Pogacar pounces to win stage seven to La Super Planche des Belles Filles

The unrelenting Tadej Pogacar has taken back-to-back stage wins in the Tour de France, winning the first summit finish of the 2022 edition here in the Vosges mountains and increasing his overall lead.

The defending champion, who also won stage six in Longwy, fought back after his closest rival, Jonas Vingegaard of Jumbo-Visma, launched a fierce attack on the final steep section of gravel road to the finish line. With his family and fiancee watching at the roadside, Pogacar overhauled the Dane to win the stage and leads Vingegaard by 35 seconds.

“It was difficult to win today,” Pogacar said. “I think Vingegaard is right now one of the strongest climbers in the world, probably the best climber in the world, a really compact rider with a strong team around him. So far he’s riding really good and we know in cycling that no gap is enough.”

Of his first week in the 2022 Tour Pogacar said: “It’s been a really great seven days for me. Two stage wins, the yellow jersey, but this Tour is far from finished. We saw today that many guys are super strong and it’s going to be tough next week with so many mountains. Today was just one climb. There are not huge gaps and everything is still open. We will do everything to defend the yellow jersey.”

Behind the pair, Vingegaard’s teammate Primoz Roglic, seemingly recovered from the shoulder dislocation he suffered when taken down by a stray hay bale on stage five to Arenberg, showed a resurgence of his best form to finish third on the stage, while Geraint Thomas clung on to move into third place overall.

Thomas and his teammate Adam Yates had matched Pogacar for most of the final ascent, but when the attacks came on the brutal gravel ramps they struggled to keep pace.

Waved through by his final support rider, Rafal Majka, Pogacar moved to the front of the leading group and accelerated, his all-yellow kit barely visible in the dust clouds enveloping the riders.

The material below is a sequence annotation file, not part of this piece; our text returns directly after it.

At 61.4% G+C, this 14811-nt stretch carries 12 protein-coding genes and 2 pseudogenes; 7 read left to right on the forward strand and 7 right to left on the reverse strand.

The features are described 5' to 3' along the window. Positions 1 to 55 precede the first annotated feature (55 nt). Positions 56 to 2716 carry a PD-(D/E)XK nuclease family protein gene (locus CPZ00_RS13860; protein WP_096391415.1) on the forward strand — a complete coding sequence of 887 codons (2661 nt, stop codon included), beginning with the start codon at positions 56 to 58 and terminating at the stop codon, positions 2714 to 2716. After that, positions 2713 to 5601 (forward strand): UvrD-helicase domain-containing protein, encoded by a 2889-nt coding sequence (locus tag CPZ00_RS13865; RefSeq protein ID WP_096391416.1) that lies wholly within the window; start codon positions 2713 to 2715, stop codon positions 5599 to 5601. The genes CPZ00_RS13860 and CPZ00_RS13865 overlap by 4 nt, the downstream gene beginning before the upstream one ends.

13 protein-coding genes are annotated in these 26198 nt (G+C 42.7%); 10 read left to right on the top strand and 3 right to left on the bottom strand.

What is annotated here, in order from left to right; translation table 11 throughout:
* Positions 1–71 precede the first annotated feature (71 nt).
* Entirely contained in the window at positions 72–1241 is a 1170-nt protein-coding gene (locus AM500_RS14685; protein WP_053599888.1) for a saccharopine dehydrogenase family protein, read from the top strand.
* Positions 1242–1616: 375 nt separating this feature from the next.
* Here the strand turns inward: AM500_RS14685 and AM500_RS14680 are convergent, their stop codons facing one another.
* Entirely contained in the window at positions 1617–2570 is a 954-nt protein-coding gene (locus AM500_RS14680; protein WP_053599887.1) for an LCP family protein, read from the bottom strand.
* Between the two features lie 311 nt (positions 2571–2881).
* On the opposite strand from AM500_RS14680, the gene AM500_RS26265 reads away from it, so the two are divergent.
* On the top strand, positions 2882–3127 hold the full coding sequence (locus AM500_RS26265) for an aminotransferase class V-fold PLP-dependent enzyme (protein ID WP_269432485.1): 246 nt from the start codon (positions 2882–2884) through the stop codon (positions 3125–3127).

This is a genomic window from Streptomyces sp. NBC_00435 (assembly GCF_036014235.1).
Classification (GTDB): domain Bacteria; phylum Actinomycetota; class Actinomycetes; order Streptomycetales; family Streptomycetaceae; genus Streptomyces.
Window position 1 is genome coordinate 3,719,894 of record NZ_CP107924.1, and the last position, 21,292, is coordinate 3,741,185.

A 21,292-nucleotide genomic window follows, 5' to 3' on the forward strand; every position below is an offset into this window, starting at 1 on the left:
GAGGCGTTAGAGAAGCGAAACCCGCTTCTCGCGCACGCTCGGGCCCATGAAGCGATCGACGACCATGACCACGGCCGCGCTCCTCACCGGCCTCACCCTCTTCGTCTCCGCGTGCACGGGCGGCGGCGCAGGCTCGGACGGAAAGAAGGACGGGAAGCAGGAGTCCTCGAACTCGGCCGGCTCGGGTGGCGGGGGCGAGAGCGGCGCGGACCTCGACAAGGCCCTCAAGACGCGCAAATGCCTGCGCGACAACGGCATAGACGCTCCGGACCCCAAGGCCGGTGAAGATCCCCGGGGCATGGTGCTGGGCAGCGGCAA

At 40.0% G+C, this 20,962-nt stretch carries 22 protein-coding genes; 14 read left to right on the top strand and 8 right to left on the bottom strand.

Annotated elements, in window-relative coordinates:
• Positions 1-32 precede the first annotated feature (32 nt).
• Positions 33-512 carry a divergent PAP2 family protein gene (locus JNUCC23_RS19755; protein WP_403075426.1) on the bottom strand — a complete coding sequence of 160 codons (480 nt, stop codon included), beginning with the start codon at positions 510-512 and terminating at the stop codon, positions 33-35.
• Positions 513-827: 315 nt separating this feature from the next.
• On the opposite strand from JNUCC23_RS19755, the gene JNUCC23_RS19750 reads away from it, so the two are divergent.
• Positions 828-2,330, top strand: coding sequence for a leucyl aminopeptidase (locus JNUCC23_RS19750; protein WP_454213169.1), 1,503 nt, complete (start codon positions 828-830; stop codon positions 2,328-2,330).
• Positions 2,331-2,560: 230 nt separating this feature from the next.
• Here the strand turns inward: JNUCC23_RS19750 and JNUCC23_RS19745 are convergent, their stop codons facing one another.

Among those to fall away on the steep slopes were Aleksandr Vlasov, leader of the Bora-Hansgrohe team and the American talent Neilson Powless (EF Education-EasyPost) who had started the stage placed second overall, four seconds behind Pogacar.

With Thomas moving into the top three and Yates fourth overall, the Ineos Grenadiers team manager, Rod Ellingworth, acknowledged that his riders must be ready to exploit any moment of weakness from the defending champion.

“This will be about taking an opportunity when it comes up,” he said. “Everyone knows in this whole peloton that Pogacar is the outright favourite. He’s a phenomenal talent. This is exactly where we expected to be.”

But he also accepted that Pogacar was unlikely to be beaten. “If you went man to man and it was all purely physical, then no. The guy is physically better than anybody else, but the Tour is the Tour and you just don’t know what’s around the corner. Obviously Pogacar is where he was last year, which isn’t a surprise really.”

But Ellingworth also dismissed the suggestion that in the face of Pogacar’s dominance his riders needed extra motivation. “They know the game, they’ve been around long enough, they know what they’re up against,” he said. “The difference is that it confirms where the guy is. Until you hit the first climbs, you don’t know where everyone is.

“One thing’s clear, his team are struggling. It looks to me that they’re not particularly running at full strength. I don’t know, but are they sick? Something’s happening. There’ll come a time when he needs the team.”

Ellingworth suggested too that Jumbo-Visma’s rollercoaster Tour was panning out as he had predicted. “There was a high chance that one of them would be out of the GC [contest] because of a crash or something. They seem to have been very nervous around the peloton, as a team.”

But he insisted that his team’s pursuit of overall victory in Paris was not over. “We all want to win,” Ellingworth said. “We’ve done a lot of winning and we’ve loved every minute. Success for me isn’t just about winning, success is having a really good support staff, people who are constantly ambitious, young bike riders who are pushing the older guys, that to me is exciting.”

Based on yet another incredible performance from cycling’s 23-year-old Slovenian prodigy, that might be the most Ellingworth can hope for.